Imaging Study Finds Systolic Dysfunction, but no Diastolic Dysfunction, in Children with Asthma


Contrary to the previously published literature on cardiac function in asthma patients, Turkish researchers observed no diastolic dysfunction in a group of 50 asthmatic children evaluated in a recent echocardiographic study, even with tissue Doppler imaging.

internal medicine, asthma, cardiovascular disease, children, diastolic dysfunction, echocardiography, pediatrics, pulmonology, tissue Doppler imaging, ventricular dilatation, ventricular hypertrophy, systolic dysfunction

Cardiac dysfunction in asthmatic children may result from chronic hypoxia or increased intrathoracic pressure due to exaggerated respiratory effort. Either factor may produce pulmonary hypertension that can result in right ventricular (RV) hypertrophy or dilatation or both, which lead to systolic and diastolic dysfunction.

To better characterize cardiac function in asthmatic children, researchers at Bozok University, Yozgat, Turkey added tissue Doppler imaging to conventional echocardiography to evaluate cardiac function in 50 pediatric asthma patients and compare it with cardiac function in 40 healthy control subjects. All patients in the study had moderate bronchial asthma and were regular users of an inhaled corticosteroid. Results of the study were published in a recent issue of BMC Cardiovascular Disorders.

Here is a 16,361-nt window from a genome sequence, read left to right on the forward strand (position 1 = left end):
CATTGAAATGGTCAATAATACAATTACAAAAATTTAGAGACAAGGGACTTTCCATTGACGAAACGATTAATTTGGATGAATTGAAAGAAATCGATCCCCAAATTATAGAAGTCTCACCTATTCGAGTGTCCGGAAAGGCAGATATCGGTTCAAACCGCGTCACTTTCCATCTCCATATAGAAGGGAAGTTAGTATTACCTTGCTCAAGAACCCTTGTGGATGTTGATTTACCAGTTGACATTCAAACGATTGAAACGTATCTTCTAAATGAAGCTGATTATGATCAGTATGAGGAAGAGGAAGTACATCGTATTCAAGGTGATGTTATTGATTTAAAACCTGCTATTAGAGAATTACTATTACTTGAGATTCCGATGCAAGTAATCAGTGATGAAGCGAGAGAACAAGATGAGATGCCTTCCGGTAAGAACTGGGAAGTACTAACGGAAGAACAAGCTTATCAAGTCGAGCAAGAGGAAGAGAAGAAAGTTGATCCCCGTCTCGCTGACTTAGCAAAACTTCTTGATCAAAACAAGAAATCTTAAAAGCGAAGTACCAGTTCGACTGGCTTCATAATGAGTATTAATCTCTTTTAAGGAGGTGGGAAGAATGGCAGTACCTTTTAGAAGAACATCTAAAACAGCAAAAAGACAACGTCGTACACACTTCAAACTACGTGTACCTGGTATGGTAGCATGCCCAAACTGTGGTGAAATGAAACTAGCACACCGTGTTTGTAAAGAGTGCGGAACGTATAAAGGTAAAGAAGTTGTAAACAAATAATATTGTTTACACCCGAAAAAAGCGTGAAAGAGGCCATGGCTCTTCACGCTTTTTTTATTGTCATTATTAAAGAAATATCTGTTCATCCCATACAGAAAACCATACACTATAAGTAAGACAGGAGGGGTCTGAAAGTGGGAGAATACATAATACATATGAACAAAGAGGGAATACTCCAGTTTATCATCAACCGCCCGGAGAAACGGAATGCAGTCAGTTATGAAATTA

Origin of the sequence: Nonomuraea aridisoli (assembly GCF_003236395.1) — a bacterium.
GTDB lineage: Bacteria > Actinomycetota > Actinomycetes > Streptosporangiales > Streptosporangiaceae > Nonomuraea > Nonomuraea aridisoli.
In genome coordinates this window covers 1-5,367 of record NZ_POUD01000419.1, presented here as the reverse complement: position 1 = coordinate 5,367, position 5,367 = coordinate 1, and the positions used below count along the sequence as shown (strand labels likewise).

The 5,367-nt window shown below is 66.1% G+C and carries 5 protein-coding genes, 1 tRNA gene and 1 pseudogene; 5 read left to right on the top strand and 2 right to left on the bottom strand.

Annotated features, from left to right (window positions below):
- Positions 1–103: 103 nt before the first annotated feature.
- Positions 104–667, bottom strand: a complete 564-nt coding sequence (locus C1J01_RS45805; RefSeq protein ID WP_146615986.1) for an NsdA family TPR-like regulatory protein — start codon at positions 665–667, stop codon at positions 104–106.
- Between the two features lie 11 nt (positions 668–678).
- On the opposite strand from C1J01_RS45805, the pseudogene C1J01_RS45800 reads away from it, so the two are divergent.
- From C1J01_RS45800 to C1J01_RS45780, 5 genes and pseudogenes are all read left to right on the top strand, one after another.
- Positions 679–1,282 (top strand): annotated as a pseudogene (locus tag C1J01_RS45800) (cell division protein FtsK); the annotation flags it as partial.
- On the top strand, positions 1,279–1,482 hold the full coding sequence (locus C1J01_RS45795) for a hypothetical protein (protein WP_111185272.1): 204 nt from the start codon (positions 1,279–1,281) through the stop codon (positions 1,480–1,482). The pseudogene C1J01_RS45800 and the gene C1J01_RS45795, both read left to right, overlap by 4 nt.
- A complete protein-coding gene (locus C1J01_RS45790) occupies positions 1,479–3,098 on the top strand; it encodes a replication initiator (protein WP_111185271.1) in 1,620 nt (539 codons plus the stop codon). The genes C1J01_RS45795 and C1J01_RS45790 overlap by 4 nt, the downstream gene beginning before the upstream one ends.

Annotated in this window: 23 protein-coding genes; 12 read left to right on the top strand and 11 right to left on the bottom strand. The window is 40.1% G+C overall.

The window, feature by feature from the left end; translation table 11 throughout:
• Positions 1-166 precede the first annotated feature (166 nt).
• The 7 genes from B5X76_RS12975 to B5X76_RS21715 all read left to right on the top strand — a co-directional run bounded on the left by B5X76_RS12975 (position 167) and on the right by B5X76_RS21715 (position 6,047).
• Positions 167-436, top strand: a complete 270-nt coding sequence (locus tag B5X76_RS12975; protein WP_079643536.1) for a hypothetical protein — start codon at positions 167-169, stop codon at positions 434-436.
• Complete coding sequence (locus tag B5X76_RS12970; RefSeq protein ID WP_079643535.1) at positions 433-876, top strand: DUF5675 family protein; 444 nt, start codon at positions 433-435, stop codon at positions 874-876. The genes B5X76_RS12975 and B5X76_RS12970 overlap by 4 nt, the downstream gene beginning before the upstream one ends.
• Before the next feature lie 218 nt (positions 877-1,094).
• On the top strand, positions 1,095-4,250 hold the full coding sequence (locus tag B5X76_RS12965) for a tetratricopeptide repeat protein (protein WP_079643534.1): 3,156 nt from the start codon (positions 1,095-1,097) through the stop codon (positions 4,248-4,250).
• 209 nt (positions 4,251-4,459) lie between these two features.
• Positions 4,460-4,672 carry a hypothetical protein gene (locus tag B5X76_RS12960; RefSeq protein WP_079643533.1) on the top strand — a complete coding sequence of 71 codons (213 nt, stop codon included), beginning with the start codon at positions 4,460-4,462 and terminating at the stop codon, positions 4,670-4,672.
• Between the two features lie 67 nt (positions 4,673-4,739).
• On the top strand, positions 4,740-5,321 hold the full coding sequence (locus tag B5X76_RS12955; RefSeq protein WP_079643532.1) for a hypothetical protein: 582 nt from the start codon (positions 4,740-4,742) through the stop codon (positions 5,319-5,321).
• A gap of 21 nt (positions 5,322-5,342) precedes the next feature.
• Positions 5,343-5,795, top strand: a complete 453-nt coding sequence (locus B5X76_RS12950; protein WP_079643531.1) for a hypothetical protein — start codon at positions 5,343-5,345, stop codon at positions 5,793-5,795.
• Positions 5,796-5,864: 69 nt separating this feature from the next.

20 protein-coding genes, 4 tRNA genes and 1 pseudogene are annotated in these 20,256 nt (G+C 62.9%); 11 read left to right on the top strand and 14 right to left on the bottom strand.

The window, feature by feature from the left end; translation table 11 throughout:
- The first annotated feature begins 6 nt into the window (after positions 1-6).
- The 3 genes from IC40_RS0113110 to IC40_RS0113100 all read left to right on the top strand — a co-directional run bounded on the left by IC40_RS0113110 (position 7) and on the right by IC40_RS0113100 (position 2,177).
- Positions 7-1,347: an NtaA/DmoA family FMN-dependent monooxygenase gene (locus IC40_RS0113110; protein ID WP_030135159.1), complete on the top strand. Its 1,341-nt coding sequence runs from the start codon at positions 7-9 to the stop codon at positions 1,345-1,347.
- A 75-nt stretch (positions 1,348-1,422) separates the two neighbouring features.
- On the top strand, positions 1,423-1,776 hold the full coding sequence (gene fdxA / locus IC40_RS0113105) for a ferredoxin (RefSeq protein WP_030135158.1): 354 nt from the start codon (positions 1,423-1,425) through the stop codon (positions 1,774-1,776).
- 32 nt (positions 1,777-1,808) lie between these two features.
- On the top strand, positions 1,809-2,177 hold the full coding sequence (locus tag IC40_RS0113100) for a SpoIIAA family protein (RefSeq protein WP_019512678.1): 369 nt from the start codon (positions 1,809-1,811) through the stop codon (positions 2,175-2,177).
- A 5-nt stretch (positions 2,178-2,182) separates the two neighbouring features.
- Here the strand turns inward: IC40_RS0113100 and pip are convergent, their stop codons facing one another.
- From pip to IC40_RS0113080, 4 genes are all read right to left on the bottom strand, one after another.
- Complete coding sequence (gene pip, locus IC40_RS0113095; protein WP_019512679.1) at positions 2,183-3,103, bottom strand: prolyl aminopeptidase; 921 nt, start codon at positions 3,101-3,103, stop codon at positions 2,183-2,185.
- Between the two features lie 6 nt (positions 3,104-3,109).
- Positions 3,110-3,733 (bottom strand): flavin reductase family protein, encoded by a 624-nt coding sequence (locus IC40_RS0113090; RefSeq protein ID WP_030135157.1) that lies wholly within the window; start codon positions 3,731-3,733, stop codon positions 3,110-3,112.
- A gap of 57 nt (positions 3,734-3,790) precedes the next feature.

The researchers found that the following variables were lower in patients than in controls:

  • Rate-corrected velocity of circumferential fiber shortening (P = 0.044)
  • Ratio of early and late diastolic flow velocity peaks (P = 0.019)
  • Left-ventricular end-systolic wall stress (P = 0.003)
  • RV stroke volume (SV) (P = 0.002)
  • Left ventricular SV (P = 0.001)
  • Tricuspid annular plane systolic excursion (P = 0.034)
  • Tricuspid annular peak velocity during systole (P = 0.022)
  • Tricuspid and mitral early diastolic velocities (P = 0.012)

In contrast, they found that mitral valve ejection time (ET) was higher in patients than in controls (P = 0.027), and pulmonary function testing showed that forced expiratory volume in 1 second was positively correlated with mitral valve ET.

As in previous studies by others, these researchers found no statistically significant differences between asthmatic children and controls in heart rate and systolic and diastolic blood pressure.

In some previous studies, right ventricular systolic and diastolic function were impaired even in mildly asthmatic children. However, although the researchers found impairment of systolic function in the asthmatic children in this study, they were unable to support a diagnosis of diastolic dysfunction in these children even with tissue Doppler imaging. They attributed this finding to the use of an inhaled corticosteroid, which exerts a strong anti-inflammatory effect on airways and was found to have protective effects on cardiac function in asthma patients in some studies.

In an earlier study of inhaled corticosteroid users, the researchers found a decrease in arterial stiffness, which they attributed to the vasodilation-promoting effect of inhibited nitric oxide synthesis. However, they noted that, despite the cardioprotective effect exerted by corticosteroids, systolic function was still impaired in the asthmatic children they evaluated echocardiographically in the current study.

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Elizabeth Cerceo, MD | Credit: ACP
Elizabeth Cerceo, MD | Credit: ACP
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